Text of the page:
Thought For The Day
Thought For The Day
Feed The NME
The 12 by 2 column advert you see to the right will run in the 13th March issue of British music paper New Musical Express. This music weekly, whose declining circulation is currently causing worried murmurs in London media circles, described me in the last Momus feature they ran (1992) as both 'a prat' and 'a wise and future star'. Today the NME gives me zero coverage. I don't care for its values, which put rock over pop, past over future, sincerity over artifice, and sales over innovation.
If a paper has a soul, the NME's, despite a recent relaunch, is in a bad way. It has become spiritually lazy. It doesn't know what to do after the long jingoistic colonial period that was Brit Pop and can't be bothered searching in new places for new ideas.
My musical information comes from other sources. The new issue of Japanese magazine Studio Voice is excellent, even if you don't understand Japanese, because it lists in minute detail the records Japan's otaku DJs are passionate about. The graphics are fantastic, you can pore over the tiny pictures for hours. The breadth of cultural coverage is extremely wide and cosmopolitan. Currently the best culture magazine in the world. Thank god I have a personal translation service (thanks, Riho)!
The readers of Future Music name Jean Michel Jarre's Oxygene as their favourite album.
This British magazine dedicated to 'Making Music With Technology' is atrociously written, poorly edited and a bit of an eyesore. But it's a much better read than the NME if you want to know what pop music in 1999 is really all about -- innovation, sampling, filtration, recontextualisation, black influence, decoration, retro electronics, how to sidestep the music industry, and the crafts and concepts you need to get hands on with pop music and actually make the stuff. They even supply you with free sample CDs. I've used them on Momus records! The Laila France and Ping Pong CDs are choc-a-block with Future Music free loops. I have no problem admitting that. Like Serge Gainsbourg, who came to London and worked with 'loops' named Hawkshaw, Greenslade and Whittaker, I want my records to have the exact, perishable sound of the year they were made.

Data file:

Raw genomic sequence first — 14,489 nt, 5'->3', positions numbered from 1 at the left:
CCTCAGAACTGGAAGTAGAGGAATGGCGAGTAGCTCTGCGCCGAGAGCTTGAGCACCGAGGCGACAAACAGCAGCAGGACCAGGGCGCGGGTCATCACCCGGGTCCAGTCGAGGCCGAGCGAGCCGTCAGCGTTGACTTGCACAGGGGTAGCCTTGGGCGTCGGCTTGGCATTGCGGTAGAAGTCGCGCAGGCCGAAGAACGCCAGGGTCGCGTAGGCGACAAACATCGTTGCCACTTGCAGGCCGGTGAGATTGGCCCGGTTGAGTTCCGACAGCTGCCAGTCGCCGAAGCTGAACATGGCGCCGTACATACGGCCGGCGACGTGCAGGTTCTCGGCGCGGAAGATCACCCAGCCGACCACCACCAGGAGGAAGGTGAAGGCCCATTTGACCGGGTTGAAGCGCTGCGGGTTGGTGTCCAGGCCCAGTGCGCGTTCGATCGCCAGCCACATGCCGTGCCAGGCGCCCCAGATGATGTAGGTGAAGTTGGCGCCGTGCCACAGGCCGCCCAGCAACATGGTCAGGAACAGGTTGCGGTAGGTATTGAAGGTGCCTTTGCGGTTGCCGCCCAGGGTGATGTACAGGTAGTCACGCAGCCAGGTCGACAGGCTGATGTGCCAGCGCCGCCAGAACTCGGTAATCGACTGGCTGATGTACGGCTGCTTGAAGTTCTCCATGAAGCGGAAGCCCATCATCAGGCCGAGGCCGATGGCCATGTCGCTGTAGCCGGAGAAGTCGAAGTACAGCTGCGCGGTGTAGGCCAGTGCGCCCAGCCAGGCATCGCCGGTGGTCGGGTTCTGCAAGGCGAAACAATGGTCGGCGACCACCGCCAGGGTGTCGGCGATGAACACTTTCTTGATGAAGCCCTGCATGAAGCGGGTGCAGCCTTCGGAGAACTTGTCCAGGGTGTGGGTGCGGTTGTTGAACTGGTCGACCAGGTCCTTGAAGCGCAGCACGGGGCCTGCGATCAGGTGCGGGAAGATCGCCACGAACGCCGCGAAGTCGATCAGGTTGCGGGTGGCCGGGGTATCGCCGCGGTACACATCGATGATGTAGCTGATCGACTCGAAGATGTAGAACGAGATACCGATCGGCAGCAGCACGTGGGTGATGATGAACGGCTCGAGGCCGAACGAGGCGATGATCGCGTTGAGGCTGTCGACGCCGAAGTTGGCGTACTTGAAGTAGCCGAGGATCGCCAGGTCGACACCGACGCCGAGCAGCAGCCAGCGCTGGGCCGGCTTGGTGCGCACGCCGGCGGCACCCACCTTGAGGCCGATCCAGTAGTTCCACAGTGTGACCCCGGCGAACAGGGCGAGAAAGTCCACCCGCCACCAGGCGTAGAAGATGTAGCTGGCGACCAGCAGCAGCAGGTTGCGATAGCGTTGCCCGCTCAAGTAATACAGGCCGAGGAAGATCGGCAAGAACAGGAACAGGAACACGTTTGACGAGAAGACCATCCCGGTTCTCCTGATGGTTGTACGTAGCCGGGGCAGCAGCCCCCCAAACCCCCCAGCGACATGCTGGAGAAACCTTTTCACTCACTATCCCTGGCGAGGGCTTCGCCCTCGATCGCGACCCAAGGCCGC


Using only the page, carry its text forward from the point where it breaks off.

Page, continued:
Crash is a great Paris-based magazine, only five issues into its life, which is currently dealing with a lot of the ideas I'm interested in. It defines its remit as 'cybermusicstylesociete' and taps into the new global culture of editors, people at home in any digital medium and attuned to the most interesting ideas coming out of Tokyo, Paris, London, New York and San Fransisco. The current issue talks to Brian Eno, Jodorowsky and Atau Tanaka, devotes articles to wearable computing and reviews Telex favourably. There's also an excellent feature in which 66 people talk about their creative projects for 1999.
The images from my Space Invaders story come from Crash, although I couldn't find any credit in their pages for the actual artist who appliqued these tiles to the walls of Paris. He or she probably has to remain anonymous for legal reasons.
So, if I don't read it, if I hate its politics, and if media circles agree it's seen better days, why I am paying good money (£412.42, to be precise) to advertise my website in the boring old NME? Why am I feeding the enemy?
Because just to see a fresh idea somewhere in its pages will give me a thrill I'm prepared to pay for. Placing an advert which sounds an oddly girlish and alien and jarring note amongst the corporate PR excites me as much as making a piece of strange music. And if I can just get a little oxygen into that musty place I might give some young Momus-like person, wondering whether a career in pop music will take her somewhere interesting, or whether she shouldn't go into computer games or web design instead, a little hope. Go for it, strange bluesky brainstormer! Pop music can still be a magic carpet ride. It can still take you wherever you want to go.
Don't thank the NME. Thank your imagination.
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April issue features Howie B, Cassius and Moby